Fear and Faith and a Squished Banana

Brenda Wilbee Fall 1954My first memory is of fear—and faith.

I am three. The month is May and cherry blossoms are in full bloom. My mother and father and big sister climb the high, very wide steps ahead of me. I dawdle in the hum of bees and a breeze. The door slams shut at the top of the stairs. I startle. I'm alone!

“Big” dog comes loping around the corner. My heart lurches. All thought takes flight. I stumble down the stairs, turn, stumble down the cellar stairs. I all but fall into the basement, and lean hard against the door. Big dog snuffles on the other side. He paws, more snuffling. He barks. He’ll tear me to bits, I know this, and I stumble away, to a patch of light in the middle of the floor.

A queasy kind of darkness. Dust floats. I drop my banana; it lies squished at my feet. I almost throw up. Maybe I do. I can hardly see the mess for the whopping thud-thud behind my eyes and fast jagged breathing.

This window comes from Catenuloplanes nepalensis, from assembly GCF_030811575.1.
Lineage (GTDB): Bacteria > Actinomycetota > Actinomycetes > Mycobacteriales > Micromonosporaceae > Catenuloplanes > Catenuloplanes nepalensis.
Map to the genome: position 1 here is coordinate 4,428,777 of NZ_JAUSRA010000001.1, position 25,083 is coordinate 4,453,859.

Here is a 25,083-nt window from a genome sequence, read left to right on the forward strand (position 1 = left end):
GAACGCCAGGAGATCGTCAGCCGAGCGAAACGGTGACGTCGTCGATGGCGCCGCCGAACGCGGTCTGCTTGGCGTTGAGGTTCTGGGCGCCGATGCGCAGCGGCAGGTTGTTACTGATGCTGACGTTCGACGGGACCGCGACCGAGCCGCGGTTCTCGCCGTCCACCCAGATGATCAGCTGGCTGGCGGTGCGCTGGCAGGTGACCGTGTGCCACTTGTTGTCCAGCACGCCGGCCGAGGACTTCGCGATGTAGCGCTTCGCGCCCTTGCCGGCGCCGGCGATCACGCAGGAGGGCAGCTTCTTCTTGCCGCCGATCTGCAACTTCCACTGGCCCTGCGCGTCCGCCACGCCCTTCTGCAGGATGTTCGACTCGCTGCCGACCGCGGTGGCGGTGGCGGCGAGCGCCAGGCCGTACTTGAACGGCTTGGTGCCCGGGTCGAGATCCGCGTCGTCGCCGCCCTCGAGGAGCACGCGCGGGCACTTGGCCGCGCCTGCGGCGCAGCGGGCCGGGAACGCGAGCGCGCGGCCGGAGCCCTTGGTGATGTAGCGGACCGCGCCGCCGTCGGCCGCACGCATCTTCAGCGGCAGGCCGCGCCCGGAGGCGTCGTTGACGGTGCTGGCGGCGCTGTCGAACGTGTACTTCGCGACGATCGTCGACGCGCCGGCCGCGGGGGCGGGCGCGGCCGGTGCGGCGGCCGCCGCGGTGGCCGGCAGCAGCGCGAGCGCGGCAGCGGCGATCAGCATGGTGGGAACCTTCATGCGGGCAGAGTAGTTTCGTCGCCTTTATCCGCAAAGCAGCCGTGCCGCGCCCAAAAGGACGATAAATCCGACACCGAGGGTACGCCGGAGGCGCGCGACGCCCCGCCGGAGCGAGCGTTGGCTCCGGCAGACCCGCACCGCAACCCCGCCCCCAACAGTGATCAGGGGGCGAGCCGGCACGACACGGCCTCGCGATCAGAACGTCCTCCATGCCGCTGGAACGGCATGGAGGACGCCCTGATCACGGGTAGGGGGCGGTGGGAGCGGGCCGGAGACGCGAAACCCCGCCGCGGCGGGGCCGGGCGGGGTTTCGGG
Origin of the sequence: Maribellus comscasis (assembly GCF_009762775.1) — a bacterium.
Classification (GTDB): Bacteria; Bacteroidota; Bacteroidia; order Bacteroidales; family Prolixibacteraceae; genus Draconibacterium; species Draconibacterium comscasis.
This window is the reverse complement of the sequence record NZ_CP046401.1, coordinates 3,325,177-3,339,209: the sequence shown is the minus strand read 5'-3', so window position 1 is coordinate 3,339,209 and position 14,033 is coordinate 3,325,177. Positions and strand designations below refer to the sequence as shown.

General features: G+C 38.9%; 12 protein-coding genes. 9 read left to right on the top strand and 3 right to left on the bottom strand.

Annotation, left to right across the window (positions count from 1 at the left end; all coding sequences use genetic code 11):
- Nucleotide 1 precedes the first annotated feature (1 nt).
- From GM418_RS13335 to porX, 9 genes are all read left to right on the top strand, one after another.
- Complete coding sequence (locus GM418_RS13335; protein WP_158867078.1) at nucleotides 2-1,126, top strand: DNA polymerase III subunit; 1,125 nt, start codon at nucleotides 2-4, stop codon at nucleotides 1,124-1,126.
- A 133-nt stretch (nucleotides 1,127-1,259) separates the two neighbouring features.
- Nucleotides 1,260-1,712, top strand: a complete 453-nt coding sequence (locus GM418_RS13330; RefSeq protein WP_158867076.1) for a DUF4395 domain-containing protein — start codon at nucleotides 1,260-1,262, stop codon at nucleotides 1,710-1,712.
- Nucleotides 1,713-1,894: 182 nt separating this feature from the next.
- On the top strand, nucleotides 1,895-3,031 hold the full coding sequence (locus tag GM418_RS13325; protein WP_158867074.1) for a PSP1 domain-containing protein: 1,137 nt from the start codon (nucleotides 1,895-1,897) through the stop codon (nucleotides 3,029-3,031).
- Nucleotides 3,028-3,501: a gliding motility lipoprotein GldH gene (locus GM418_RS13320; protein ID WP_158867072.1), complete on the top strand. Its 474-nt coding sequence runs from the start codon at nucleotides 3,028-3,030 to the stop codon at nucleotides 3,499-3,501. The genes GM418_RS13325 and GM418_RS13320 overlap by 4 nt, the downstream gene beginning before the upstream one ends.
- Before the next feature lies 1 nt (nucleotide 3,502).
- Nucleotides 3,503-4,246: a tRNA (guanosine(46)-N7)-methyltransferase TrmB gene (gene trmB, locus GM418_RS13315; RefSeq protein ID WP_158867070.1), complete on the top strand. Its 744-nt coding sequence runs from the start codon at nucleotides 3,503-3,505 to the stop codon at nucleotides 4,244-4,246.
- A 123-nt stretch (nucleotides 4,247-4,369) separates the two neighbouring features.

And then it comes to me. All I have to do is stand still and wait. My father will find me. Within minutes I hear him come down the stairwell, calling my name. He shoos off Big dog, opens the door, and I burst into tears, terror gone. Fear and faith.  

I was three. Nothing's changed. I still live in fear and faith. A faith that walks me through the fear.

Here's the weird part. My mother says I used to love bananas. Today I can't make myself eat them. Banana bread, banana cream pie, all good. But throw in a clump? I gag. Not good. I'm back in that cellar, Big dog snuffling at the door. Oh, geez, who else has a memory like this?